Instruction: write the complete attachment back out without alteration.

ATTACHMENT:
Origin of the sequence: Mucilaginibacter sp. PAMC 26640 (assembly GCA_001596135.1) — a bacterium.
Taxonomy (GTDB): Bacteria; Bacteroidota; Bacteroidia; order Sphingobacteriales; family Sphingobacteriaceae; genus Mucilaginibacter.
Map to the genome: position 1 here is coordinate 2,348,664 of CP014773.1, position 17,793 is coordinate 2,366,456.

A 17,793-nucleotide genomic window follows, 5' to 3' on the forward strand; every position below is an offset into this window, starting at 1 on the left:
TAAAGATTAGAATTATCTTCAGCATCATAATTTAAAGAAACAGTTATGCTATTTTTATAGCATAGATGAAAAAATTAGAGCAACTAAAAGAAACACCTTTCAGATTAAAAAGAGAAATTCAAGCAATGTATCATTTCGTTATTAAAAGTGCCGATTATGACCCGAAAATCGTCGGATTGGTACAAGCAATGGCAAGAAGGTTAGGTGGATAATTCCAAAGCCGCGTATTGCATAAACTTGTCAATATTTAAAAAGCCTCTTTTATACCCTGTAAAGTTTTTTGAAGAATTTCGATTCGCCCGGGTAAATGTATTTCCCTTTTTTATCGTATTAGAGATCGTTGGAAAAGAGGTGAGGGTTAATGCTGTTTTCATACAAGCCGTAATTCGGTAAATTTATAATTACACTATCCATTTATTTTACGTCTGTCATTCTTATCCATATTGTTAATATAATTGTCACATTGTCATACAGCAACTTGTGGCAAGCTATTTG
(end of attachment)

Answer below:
Origin of the sequence: Mucilaginibacter sp. PAMC 26640 (assembly GCA_001596135.1) — a bacterium.
Taxonomy (GTDB): Bacteria; Bacteroidota; Bacteroidia; order Sphingobacteriales; family Sphingobacteriaceae; genus Mucilaginibacter.
Map to the genome: position 1 here is coordinate 2,348,664 of CP014773.1, position 17,793 is coordinate 2,366,456.

A 17,793-nucleotide genomic window follows, 5' to 3' on the forward strand; every position below is an offset into this window, starting at 1 on the left:
TAAAGATTAGAATTATCTTCAGCATCATAATTTAAAGAAACAGTTATGCTATTTTTATAGCATAGATGAAAAAATTAGAGCAACTAAAAGAAACACCTTTCAGATTAAAAAGAGAAATTCAAGCAATGTATCATTTCGTTATTAAAAGTGCCGATTATGACCCGAAAATCGTCGGATTGGTACAAGCAATGGCAAGAAGGTTAGGTGGATAATTCCAAAGCCGCGTATTGCATAAACTTGTCAATATTTAAAAAGCCTCTTTTATACCCTGTAAAGTTTTTTGAAGAATTTCGATTCGCCCGGGTAAATGTATTTCCCTTTTTTATCGTATTAGAGATCGTTGGAAAAGAGGTGAGGGTTAATGCTGTTTTCATACAAGCCGTAATTCGGTAAATTTATAATTACACTATCCATTTATTTTACGTCTGTCATTCTTATCCATATTGTTAATATAATTGTCACATTGTCATACAGCAACTTGTGGCAAGCTATTTG